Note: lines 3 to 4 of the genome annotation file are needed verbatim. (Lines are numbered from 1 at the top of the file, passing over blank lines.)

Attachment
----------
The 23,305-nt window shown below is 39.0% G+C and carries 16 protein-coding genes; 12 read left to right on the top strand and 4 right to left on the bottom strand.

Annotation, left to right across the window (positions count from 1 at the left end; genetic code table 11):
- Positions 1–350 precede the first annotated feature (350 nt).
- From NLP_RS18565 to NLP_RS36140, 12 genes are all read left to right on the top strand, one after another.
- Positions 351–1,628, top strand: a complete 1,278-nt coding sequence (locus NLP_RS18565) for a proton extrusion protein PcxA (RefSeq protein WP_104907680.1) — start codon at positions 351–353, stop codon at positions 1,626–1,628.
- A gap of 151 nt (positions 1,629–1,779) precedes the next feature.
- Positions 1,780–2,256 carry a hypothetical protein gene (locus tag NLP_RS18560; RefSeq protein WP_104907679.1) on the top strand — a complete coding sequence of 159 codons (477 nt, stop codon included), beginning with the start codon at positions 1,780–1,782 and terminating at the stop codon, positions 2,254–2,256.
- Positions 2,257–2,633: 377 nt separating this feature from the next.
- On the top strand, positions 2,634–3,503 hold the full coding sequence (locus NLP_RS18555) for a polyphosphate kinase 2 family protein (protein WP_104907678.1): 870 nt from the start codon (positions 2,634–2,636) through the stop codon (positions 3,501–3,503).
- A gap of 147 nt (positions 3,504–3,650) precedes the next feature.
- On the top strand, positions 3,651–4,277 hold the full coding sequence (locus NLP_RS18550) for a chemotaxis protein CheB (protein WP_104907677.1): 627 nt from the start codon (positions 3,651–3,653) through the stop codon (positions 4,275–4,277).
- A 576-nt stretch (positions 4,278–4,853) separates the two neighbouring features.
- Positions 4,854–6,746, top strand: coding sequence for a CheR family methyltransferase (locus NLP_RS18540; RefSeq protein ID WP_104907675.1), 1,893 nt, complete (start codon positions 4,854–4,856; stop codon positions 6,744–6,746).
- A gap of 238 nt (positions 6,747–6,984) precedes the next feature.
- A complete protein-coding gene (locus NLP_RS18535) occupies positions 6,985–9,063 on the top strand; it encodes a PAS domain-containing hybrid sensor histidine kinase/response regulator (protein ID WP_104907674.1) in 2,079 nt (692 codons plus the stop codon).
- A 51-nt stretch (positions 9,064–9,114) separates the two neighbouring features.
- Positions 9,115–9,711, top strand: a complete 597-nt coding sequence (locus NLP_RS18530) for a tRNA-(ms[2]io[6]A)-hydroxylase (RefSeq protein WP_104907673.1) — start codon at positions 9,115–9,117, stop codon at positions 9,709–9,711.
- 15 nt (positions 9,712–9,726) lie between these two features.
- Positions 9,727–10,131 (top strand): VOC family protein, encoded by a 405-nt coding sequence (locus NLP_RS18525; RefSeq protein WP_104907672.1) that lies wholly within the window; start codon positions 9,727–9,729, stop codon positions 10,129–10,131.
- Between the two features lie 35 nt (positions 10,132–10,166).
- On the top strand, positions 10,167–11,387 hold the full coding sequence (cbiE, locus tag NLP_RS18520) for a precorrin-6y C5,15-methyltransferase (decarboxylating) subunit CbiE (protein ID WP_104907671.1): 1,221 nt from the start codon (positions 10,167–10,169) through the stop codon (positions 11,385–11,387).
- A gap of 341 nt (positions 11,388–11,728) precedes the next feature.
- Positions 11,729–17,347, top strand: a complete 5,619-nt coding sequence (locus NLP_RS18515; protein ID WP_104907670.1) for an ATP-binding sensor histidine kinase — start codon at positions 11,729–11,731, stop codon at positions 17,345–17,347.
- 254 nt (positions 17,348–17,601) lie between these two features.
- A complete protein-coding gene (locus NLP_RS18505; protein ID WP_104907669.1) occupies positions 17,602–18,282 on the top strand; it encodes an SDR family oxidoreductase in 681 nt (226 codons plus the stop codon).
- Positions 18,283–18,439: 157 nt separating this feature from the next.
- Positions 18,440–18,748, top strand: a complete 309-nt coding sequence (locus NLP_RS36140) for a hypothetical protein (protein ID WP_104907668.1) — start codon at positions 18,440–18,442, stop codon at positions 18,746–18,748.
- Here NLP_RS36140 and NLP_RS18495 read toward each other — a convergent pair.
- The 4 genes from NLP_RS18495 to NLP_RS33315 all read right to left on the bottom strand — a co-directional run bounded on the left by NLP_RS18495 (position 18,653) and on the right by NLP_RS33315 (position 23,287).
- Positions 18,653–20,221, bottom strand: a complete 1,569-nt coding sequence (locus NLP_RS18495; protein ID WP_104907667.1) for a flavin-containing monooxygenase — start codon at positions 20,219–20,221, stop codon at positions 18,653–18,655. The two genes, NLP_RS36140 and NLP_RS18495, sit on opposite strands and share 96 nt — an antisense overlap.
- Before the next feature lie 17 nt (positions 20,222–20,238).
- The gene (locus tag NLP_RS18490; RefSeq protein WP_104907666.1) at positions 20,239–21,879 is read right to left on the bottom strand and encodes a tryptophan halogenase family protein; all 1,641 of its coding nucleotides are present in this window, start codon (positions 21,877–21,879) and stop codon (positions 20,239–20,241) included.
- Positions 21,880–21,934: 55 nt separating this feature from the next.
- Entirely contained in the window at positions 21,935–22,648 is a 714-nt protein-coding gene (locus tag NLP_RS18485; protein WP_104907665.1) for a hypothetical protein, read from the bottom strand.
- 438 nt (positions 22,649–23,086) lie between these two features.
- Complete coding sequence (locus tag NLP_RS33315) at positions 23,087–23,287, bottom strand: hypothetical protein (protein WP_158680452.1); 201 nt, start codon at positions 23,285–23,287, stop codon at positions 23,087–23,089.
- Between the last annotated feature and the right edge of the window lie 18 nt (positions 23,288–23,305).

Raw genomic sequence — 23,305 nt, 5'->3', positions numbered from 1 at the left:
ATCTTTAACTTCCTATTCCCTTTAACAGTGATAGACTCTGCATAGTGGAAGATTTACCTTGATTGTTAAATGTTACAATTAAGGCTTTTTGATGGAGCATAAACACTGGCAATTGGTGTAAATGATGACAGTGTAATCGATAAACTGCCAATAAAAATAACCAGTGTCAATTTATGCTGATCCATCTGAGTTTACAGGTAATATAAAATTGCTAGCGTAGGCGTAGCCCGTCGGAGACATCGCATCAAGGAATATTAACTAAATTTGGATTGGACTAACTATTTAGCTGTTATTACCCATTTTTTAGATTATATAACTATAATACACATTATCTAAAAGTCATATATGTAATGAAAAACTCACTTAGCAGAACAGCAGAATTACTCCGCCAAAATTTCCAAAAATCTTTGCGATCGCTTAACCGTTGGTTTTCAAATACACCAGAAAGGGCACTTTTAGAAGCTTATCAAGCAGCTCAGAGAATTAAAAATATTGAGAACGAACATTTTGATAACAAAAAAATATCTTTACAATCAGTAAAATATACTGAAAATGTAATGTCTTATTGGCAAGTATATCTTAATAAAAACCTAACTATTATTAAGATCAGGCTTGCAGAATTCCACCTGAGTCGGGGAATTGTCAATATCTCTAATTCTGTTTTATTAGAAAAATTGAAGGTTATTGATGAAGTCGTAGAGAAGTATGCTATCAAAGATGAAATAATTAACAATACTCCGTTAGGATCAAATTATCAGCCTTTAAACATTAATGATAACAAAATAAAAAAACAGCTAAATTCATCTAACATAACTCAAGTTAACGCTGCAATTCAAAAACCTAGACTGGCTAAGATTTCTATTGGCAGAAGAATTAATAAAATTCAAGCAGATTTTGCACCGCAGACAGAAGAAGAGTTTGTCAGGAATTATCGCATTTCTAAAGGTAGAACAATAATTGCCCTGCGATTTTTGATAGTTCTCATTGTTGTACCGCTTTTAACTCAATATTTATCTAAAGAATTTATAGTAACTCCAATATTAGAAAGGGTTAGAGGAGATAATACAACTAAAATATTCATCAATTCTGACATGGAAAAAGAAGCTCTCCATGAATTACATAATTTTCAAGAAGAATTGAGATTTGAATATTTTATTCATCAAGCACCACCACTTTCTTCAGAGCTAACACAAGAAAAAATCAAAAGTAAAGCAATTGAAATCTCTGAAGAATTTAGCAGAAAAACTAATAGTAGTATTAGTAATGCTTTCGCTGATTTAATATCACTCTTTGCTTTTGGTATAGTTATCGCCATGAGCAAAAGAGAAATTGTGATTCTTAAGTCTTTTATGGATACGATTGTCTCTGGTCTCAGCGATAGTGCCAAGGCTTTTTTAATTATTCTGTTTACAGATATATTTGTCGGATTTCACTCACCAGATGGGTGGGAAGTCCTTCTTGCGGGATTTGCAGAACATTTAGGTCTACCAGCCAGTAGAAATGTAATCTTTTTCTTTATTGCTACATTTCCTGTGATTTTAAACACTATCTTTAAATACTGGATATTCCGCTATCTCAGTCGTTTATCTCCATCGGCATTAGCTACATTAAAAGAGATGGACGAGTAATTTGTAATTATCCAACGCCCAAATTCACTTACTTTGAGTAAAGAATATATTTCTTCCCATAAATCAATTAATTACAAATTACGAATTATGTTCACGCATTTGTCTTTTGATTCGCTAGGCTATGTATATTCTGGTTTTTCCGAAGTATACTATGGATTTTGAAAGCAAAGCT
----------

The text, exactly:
- Positions 1–350 precede the first annotated feature (350 nt).
- From NLP_RS18565 to NLP_RS36140, 12 genes are all read left to right on the top strand, one after another.